New research has revealed that more than two-thirds of organisations across Europe will prioritise offering more tailored rewards for workers who have critical skills.
According to the 2022 Reimagining work and rewards survey by global advisory, broking and solutions firm Willis Towers Watson (WTW), in which it spoke to 1,650 worldwide employers, including from 276 western Europe and the UK, 28% have already reimagined the employee experience as it relates to total reward or are planning to take action, while 52% are considering doing so.
A quarter of employers have already conducted a review on the mix of pay and benefits to reflect the change in use of remote, hybrid or other flexible work arrangements, or are planning to do so, while 46% are considering reviewing it.
More than half (53%) believe their health and other physical or emotional wellbeing programmes need to change in order to support employees in a more flexible and agile workplace, while more than four in 10 (44%) think their retirement and financial wellbeing programmes require altering.
Michiel Klompen, digital product lead, work and rewards at WTW, commented that businesses are learning that the future of work requires a revolutionary approach to rewards, and that those who have access to quality data insights will have an advantage to win over the talent they need.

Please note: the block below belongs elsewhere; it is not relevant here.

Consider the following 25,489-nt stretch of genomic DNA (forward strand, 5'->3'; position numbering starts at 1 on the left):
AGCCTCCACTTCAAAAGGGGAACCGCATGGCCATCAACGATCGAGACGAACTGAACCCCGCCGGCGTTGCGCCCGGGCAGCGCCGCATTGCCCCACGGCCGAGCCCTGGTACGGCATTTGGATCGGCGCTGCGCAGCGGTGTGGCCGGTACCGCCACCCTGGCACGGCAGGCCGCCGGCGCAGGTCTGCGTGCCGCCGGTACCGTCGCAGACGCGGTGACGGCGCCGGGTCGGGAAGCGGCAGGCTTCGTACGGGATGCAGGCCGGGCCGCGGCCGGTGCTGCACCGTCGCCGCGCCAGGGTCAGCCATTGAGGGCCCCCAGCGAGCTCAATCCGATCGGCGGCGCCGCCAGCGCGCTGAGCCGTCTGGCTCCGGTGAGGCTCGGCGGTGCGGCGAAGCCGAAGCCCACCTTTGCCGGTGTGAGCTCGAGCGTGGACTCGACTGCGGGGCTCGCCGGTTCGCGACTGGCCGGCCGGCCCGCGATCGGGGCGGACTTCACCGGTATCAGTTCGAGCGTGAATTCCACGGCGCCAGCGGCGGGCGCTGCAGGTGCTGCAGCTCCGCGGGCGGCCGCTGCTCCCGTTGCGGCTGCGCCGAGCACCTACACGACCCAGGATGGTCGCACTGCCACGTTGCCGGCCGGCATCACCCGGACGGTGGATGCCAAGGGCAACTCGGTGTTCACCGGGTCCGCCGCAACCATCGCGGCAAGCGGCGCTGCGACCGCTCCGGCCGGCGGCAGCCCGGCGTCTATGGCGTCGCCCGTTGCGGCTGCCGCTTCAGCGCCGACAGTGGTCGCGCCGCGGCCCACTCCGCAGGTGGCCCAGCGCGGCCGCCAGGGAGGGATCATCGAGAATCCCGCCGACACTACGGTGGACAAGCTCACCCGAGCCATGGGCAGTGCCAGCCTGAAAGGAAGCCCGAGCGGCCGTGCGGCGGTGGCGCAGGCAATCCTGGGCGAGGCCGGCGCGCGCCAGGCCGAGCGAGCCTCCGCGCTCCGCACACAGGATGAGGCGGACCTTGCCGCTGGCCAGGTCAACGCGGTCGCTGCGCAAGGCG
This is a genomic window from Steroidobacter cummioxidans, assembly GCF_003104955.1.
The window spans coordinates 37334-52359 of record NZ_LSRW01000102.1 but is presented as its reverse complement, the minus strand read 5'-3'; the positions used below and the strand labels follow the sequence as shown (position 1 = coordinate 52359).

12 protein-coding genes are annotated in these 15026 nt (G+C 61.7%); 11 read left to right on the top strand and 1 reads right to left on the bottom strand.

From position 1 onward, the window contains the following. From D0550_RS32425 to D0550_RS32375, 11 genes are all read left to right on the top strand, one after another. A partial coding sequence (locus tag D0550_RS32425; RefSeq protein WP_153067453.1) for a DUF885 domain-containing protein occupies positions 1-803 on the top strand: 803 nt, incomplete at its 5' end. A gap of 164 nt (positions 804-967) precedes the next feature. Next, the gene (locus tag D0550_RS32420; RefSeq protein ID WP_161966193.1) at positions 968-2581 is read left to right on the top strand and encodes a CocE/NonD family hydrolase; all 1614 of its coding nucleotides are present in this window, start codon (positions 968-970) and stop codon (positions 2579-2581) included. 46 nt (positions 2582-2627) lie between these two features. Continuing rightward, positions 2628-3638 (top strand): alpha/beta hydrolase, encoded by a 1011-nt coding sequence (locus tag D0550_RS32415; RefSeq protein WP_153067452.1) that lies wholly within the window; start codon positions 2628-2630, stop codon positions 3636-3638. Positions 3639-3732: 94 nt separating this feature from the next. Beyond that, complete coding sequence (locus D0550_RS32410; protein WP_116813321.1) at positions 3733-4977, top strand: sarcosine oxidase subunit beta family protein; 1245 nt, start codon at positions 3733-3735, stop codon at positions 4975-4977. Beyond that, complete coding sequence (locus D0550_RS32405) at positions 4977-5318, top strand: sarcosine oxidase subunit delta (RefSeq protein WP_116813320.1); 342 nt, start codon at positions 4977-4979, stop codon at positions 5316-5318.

“A lack of quality market insights around digital skills has contributed towards how organisations have been unable to address the industry-agnostic challenge of attracting digital talent. To design a competitive rewards package, businesses need to have access to insights on the digital skills that are emerging – as well as those that are cooling off – and how they impact pay.
“The ongoing shortage of digital skills is pressing companies to take a different approach. Those that choose a wait-and-see approach will likely continue facing their current recruitment struggles. So, employers must be able to offer a differentiated and competitive rewards package, which is best benchmarked with market-leading insights on skills,” Klompen said.